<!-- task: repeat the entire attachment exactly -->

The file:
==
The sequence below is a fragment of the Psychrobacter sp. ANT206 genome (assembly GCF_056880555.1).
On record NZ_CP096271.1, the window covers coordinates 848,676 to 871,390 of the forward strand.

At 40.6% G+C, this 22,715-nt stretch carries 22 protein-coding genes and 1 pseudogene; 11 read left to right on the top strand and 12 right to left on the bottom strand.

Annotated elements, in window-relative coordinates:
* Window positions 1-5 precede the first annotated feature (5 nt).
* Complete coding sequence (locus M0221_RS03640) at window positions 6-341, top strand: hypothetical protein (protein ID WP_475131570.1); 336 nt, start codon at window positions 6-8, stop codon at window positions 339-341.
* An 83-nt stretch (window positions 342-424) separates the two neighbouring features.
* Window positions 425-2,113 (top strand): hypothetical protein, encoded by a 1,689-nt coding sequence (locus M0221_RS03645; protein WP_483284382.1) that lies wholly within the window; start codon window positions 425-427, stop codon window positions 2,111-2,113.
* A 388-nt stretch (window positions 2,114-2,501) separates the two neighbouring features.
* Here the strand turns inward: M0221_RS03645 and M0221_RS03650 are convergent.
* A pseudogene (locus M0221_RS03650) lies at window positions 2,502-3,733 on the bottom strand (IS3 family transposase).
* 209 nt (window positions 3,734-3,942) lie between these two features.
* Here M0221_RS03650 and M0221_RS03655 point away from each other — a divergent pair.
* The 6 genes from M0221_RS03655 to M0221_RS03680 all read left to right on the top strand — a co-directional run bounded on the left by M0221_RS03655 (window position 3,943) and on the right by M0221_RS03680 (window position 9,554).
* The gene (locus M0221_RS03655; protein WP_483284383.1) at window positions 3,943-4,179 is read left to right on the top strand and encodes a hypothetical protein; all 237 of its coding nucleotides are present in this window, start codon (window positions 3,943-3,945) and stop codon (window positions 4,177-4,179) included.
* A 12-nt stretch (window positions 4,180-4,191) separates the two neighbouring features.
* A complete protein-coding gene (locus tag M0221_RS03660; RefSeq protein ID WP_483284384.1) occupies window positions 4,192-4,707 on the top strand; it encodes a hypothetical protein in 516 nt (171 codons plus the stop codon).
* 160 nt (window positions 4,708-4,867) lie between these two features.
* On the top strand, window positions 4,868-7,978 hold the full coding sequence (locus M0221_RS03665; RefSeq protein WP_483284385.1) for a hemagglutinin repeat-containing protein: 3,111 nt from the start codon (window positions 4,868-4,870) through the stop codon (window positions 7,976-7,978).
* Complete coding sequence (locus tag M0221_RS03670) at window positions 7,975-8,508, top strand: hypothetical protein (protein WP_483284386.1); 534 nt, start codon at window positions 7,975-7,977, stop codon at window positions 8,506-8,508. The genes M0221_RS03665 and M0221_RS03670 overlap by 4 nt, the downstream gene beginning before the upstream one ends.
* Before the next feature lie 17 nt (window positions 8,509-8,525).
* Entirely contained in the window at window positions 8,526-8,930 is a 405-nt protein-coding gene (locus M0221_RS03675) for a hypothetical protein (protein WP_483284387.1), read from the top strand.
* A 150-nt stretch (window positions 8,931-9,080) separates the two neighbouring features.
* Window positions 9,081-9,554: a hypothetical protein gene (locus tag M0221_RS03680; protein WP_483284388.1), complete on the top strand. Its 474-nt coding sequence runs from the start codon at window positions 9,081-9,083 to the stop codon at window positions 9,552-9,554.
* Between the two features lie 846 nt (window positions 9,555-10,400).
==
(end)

The sequence below is a fragment of the Psychrobacter sp. ANT206 genome (assembly GCF_056880555.1).
On record NZ_CP096271.1, the window covers coordinates 848,676 to 871,390 of the forward strand.

At 40.6% G+C, this 22,715-nt stretch carries 22 protein-coding genes and 1 pseudogene; 11 read left to right on the top strand and 12 right to left on the bottom strand.

Annotated elements, in window-relative coordinates:
* Window positions 1-5 precede the first annotated feature (5 nt).
* Complete coding sequence (locus M0221_RS03640) at window positions 6-341, top strand: hypothetical protein (protein ID WP_475131570.1); 336 nt, start codon at window positions 6-8, stop codon at window positions 339-341.
* An 83-nt stretch (window positions 342-424) separates the two neighbouring features.
* Window positions 425-2,113 (top strand): hypothetical protein, encoded by a 1,689-nt coding sequence (locus M0221_RS03645; protein WP_483284382.1) that lies wholly within the window; start codon window positions 425-427, stop codon window positions 2,111-2,113.
* A 388-nt stretch (window positions 2,114-2,501) separates the two neighbouring features.
* Here the strand turns inward: M0221_RS03645 and M0221_RS03650 are convergent.
* A pseudogene (locus M0221_RS03650) lies at window positions 2,502-3,733 on the bottom strand (IS3 family transposase).
* 209 nt (window positions 3,734-3,942) lie between these two features.
* Here M0221_RS03650 and M0221_RS03655 point away from each other — a divergent pair.
* The 6 genes from M0221_RS03655 to M0221_RS03680 all read left to right on the top strand — a co-directional run bounded on the left by M0221_RS03655 (window position 3,943) and on the right by M0221_RS03680 (window position 9,554).
* The gene (locus M0221_RS03655; protein WP_483284383.1) at window positions 3,943-4,179 is read left to right on the top strand and encodes a hypothetical protein; all 237 of its coding nucleotides are present in this window, start codon (window positions 3,943-3,945) and stop codon (window positions 4,177-4,179) included.
* A 12-nt stretch (window positions 4,180-4,191) separates the two neighbouring features.
* A complete protein-coding gene (locus tag M0221_RS03660; RefSeq protein ID WP_483284384.1) occupies window positions 4,192-4,707 on the top strand; it encodes a hypothetical protein in 516 nt (171 codons plus the stop codon).
* 160 nt (window positions 4,708-4,867) lie between these two features.
* On the top strand, window positions 4,868-7,978 hold the full coding sequence (locus M0221_RS03665; RefSeq protein WP_483284385.1) for a hemagglutinin repeat-containing protein: 3,111 nt from the start codon (window positions 4,868-4,870) through the stop codon (window positions 7,976-7,978).
* Complete coding sequence (locus tag M0221_RS03670) at window positions 7,975-8,508, top strand: hypothetical protein (protein WP_483284386.1); 534 nt, start codon at window positions 7,975-7,977, stop codon at window positions 8,506-8,508. The genes M0221_RS03665 and M0221_RS03670 overlap by 4 nt, the downstream gene beginning before the upstream one ends.
* Before the next feature lie 17 nt (window positions 8,509-8,525).
* Entirely contained in the window at window positions 8,526-8,930 is a 405-nt protein-coding gene (locus M0221_RS03675) for a hypothetical protein (protein WP_483284387.1), read from the top strand.
* A 150-nt stretch (window positions 8,931-9,080) separates the two neighbouring features.
* Window positions 9,081-9,554: a hypothetical protein gene (locus tag M0221_RS03680; protein WP_483284388.1), complete on the top strand. Its 474-nt coding sequence runs from the start codon at window positions 9,081-9,083 to the stop codon at window positions 9,552-9,554.
* Between the two features lie 846 nt (window positions 9,555-10,400).